As such, it was no surprise to see Brunswick get off to a relatively slow start throwing the ball. Over the first four games of the season, the Pirates totaled just 336 yards on 39 passes, an average of 84.0 yards per game and 8.6 yards per attempt.

By then, Mitchell had already proven his prowess as a return man, including a 79-yard return on the opening kickoff against New Hampstead — a game in which he also recorded three tackles on the coverage unit — but he had yet to carve out a consistent spot at wideout.

For the Brunswick coaching staff, the situation was a delicate balancing act of involving the clearly explosive underclassman and avoiding overloading a young receiver as he learns a deep playbook.

“Our playbook can get a little bit extensive, and we were trying to move him around at some different spots, just to see where he fit, and that kind of slowed him down learning a little bit,” Braddy said. “We finally got him nailed down at what we call our ‘Z’ position, and when we did that, he was able to finish learning the playbook. That’s what got him his varsity time.”

In the meantime, Mitchell became a local legend for the Pirates’ junior varsity squad. His joystick-like moves are a problem for the most experienced defenders. Against players his age, Mitchell was just unfair.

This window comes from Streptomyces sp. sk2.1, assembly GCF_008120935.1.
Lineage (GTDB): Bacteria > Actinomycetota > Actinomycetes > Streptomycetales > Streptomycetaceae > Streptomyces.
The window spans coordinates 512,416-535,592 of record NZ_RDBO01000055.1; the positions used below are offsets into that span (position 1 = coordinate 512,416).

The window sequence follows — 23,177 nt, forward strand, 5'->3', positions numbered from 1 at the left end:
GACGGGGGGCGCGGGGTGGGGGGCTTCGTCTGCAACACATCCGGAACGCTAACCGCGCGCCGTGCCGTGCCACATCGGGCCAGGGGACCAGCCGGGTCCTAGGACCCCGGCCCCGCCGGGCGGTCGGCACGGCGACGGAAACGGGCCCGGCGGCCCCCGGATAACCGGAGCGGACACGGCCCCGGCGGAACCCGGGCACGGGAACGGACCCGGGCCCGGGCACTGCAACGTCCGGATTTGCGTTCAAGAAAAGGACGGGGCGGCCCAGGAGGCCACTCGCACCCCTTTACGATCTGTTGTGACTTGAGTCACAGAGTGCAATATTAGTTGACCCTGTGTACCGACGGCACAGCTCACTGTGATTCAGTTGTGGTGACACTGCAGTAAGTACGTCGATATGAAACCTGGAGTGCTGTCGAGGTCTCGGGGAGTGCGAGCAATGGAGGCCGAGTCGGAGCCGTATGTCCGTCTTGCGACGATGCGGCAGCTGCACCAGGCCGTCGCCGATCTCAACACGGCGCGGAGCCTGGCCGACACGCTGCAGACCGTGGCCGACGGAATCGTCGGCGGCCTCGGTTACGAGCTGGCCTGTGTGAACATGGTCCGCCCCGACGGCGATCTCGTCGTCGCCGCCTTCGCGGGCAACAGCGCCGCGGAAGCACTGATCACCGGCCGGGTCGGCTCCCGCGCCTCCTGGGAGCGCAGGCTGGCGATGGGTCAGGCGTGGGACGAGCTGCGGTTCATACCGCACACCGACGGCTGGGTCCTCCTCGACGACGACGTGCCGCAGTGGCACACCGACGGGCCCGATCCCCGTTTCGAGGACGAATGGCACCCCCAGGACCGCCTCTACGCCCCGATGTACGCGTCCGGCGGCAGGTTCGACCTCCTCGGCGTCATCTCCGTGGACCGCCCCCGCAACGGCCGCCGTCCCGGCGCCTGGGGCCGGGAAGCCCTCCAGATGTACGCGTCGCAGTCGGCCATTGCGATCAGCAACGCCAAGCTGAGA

“He had 10 catches and eight touchdowns in his short JV career,” Pender said, emphasizing the word short. “He’s no longer playing on Thursdays.”

Mitchell has found himself in an increasingly larger role for Brunswick in recent weeks. He fired a warning shot in his first City Championship game against Glynn Academy, racking up 77 all-purpose yards (22 rushing, 25 receiving, 30 kick return — on just four touches, and it could have been a much bigger game had an electric 70-yard punt return not been negated due to offsetting penalties.

“I bet he ran 160 yards on that play to get 70,” Braddy said.

In the Pirates’ next outing, Mitchell dominated in a more traditional fashion, catching three passes that went for 162 yards and three touchdowns against South Effingham. It was fitting, during a game in which he nearly replicated NFL Hall of Famer Randy Moss’ famous line against the Dallas Cowboys, Mitchell flashed his tremendous ability to track the ball in the air and “go get it” mentality that belies his 5-foot-8, 150-pound frame.